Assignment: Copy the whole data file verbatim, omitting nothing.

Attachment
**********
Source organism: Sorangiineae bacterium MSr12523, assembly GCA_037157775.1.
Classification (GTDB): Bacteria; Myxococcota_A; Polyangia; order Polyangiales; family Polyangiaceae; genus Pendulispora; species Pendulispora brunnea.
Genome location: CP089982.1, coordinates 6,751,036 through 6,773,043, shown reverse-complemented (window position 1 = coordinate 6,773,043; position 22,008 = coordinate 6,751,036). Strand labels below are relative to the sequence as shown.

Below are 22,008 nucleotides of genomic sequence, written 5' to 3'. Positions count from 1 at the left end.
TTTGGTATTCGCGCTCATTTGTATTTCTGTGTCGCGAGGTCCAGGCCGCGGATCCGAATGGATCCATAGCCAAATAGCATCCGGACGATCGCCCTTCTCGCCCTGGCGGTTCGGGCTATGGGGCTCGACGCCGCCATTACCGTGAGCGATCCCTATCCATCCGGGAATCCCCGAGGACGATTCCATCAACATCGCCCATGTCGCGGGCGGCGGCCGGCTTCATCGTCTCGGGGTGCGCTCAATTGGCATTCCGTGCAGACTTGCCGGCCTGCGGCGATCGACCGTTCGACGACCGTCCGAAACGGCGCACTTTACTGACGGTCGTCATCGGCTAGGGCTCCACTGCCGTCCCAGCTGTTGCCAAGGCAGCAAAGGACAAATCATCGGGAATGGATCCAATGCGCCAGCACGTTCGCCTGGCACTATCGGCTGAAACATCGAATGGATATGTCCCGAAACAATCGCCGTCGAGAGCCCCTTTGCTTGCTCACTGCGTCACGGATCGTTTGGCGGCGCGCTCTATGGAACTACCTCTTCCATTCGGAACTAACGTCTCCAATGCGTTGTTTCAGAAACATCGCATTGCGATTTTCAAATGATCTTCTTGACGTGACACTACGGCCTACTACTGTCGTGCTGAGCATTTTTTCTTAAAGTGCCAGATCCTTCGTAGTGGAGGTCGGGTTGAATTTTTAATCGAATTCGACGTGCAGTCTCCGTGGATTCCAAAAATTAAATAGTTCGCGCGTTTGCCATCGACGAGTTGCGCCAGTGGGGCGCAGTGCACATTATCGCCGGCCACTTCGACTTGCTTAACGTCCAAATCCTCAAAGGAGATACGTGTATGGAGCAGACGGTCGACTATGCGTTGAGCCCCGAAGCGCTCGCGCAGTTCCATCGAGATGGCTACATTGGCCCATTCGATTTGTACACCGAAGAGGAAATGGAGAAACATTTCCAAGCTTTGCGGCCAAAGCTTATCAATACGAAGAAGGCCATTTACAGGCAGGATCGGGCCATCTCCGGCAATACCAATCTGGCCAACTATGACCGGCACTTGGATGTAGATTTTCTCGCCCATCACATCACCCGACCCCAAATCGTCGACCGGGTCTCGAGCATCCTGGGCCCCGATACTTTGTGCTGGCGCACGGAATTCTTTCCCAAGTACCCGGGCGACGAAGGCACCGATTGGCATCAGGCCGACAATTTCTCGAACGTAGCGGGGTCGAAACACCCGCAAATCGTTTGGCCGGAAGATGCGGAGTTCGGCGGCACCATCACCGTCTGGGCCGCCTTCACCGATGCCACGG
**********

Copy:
Source organism: Sorangiineae bacterium MSr12523, assembly GCA_037157775.1.
Classification (GTDB): Bacteria; Myxococcota_A; Polyangia; order Polyangiales; family Polyangiaceae; genus Pendulispora; species Pendulispora brunnea.
Genome location: CP089982.1, coordinates 6,751,036 through 6,773,043, shown reverse-complemented (window position 1 = coordinate 6,773,043; position 22,008 = coordinate 6,751,036). Strand labels below are relative to the sequence as shown.

Below are 22,008 nucleotides of genomic sequence, written 5' to 3'. Positions count from 1 at the left end.
TTTGGTATTCGCGCTCATTTGTATTTCTGTGTCGCGAGGTCCAGGCCGCGGATCCGAATGGATCCATAGCCAAATAGCATCCGGACGATCGCCCTTCTCGCCCTGGCGGTTCGGGCTATGGGGCTCGACGCCGCCATTACCGTGAGCGATCCCTATCCATCCGGGAATCCCCGAGGACGATTCCATCAACATCGCCCATGTCGCGGGCGGCGGCCGGCTTCATCGTCTCGGGGTGCGCTCAATTGGCATTCCGTGCAGACTTGCCGGCCTGCGGCGATCGACCGTTCGACGACCGTCCGAAACGGCGCACTTTACTGACGGTCGTCATCGGCTAGGGCTCCACTGCCGTCCCAGCTGTTGCCAAGGCAGCAAAGGACAAATCATCGGGAATGGATCCAATGCGCCAGCACGTTCGCCTGGCACTATCGGCTGAAACATCGAATGGATATGTCCCGAAACAATCGCCGTCGAGAGCCCCTTTGCTTGCTCACTGCGTCACGGATCGTTTGGCGGCGCGCTCTATGGAACTACCTCTTCCATTCGGAACTAACGTCTCCAATGCGTTGTTTCAGAAACATCGCATTGCGATTTTCAAATGATCTTCTTGACGTGACACTACGGCCTACTACTGTCGTGCTGAGCATTTTTTCTTAAAGTGCCAGATCCTTCGTAGTGGAGGTCGGGTTGAATTTTTAATCGAATTCGACGTGCAGTCTCCGTGGATTCCAAAAATTAAATAGTTCGCGCGTTTGCCATCGACGAGTTGCGCCAGTGGGGCGCAGTGCACATTATCGCCGGCCACTTCGACTTGCTTAACGTCCAAATCCTCAAAGGAGATACGTGTATGGAGCAGACGGTCGACTATGCGTTGAGCCCCGAAGCGCTCGCGCAGTTCCATCGAGATGGCTACATTGGCCCATTCGATTTGTACACCGAAGAGGAAATGGAGAAACATTTCCAAGCTTTGCGGCCAAAGCTTATCAATACGAAGAAGGCCATTTACAGGCAGGATCGGGCCATCTCCGGCAATACCAATCTGGCCAACTATGACCGGCACTTGGATGTAGATTTTCTCGCCCATCACATCACCCGACCCCAAATCGTCGACCGGGTCTCGAGCATCCTGGGCCCCGATACTTTGTGCTGGCGCACGGAATTCTTTCCCAAGTACCCGGGCGACGAAGGCACCGATTGGCATCAGGCCGACAATTTCTCGAACGTAGCGGGGTCGAAACACCCGCAAATCGTTTGGCCGGAAGATGCGGAGTTCGGCGGCACCATCACCGTCTGGGCCGCCTTCACCGATGCCACGG